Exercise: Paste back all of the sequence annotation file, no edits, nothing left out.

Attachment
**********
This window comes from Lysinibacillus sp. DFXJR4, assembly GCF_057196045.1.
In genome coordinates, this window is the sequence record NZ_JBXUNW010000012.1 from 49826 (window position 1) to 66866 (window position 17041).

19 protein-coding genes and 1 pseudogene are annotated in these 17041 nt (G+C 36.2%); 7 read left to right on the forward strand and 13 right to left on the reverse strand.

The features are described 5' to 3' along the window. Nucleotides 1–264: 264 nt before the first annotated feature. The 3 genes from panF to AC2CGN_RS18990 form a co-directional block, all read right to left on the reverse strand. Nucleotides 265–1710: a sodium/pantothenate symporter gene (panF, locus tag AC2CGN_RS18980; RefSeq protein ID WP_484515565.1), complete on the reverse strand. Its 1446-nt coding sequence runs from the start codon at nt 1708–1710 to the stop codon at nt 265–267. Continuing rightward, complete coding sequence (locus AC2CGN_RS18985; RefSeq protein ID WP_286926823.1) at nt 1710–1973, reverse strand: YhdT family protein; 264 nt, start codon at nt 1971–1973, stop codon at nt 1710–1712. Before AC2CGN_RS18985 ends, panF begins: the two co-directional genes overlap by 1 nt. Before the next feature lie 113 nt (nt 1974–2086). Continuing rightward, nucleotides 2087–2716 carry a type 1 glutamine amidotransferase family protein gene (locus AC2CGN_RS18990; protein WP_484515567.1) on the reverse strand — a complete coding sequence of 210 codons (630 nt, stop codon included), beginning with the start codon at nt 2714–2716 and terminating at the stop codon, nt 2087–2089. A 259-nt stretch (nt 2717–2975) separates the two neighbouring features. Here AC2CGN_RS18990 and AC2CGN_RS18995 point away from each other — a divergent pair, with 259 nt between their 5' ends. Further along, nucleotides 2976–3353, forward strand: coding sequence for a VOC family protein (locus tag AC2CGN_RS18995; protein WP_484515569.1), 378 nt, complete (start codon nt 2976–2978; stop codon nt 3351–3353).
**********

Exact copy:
This window comes from Lysinibacillus sp. DFXJR4, assembly GCF_057196045.1.
In genome coordinates, this window is the sequence record NZ_JBXUNW010000012.1 from 49826 (window position 1) to 66866 (window position 17041).

19 protein-coding genes and 1 pseudogene are annotated in these 17041 nt (G+C 36.2%); 7 read left to right on the forward strand and 13 right to left on the reverse strand.

The features are described 5' to 3' along the window. Nucleotides 1–264: 264 nt before the first annotated feature. The 3 genes from panF to AC2CGN_RS18990 form a co-directional block, all read right to left on the reverse strand. Nucleotides 265–1710: a sodium/pantothenate symporter gene (panF, locus tag AC2CGN_RS18980; RefSeq protein ID WP_484515565.1), complete on the reverse strand. Its 1446-nt coding sequence runs from the start codon at nt 1708–1710 to the stop codon at nt 265–267. Continuing rightward, complete coding sequence (locus AC2CGN_RS18985; RefSeq protein ID WP_286926823.1) at nt 1710–1973, reverse strand: YhdT family protein; 264 nt, start codon at nt 1971–1973, stop codon at nt 1710–1712. Before AC2CGN_RS18985 ends, panF begins: the two co-directional genes overlap by 1 nt. Before the next feature lie 113 nt (nt 1974–2086). Continuing rightward, nucleotides 2087–2716 carry a type 1 glutamine amidotransferase family protein gene (locus AC2CGN_RS18990; protein WP_484515567.1) on the reverse strand — a complete coding sequence of 210 codons (630 nt, stop codon included), beginning with the start codon at nt 2714–2716 and terminating at the stop codon, nt 2087–2089. A 259-nt stretch (nt 2717–2975) separates the two neighbouring features. Here AC2CGN_RS18990 and AC2CGN_RS18995 point away from each other — a divergent pair, with 259 nt between their 5' ends. Further along, nucleotides 2976–3353, forward strand: coding sequence for a VOC family protein (locus tag AC2CGN_RS18995; protein WP_484515569.1), 378 nt, complete (start codon nt 2976–2978; stop codon nt 3351–3353).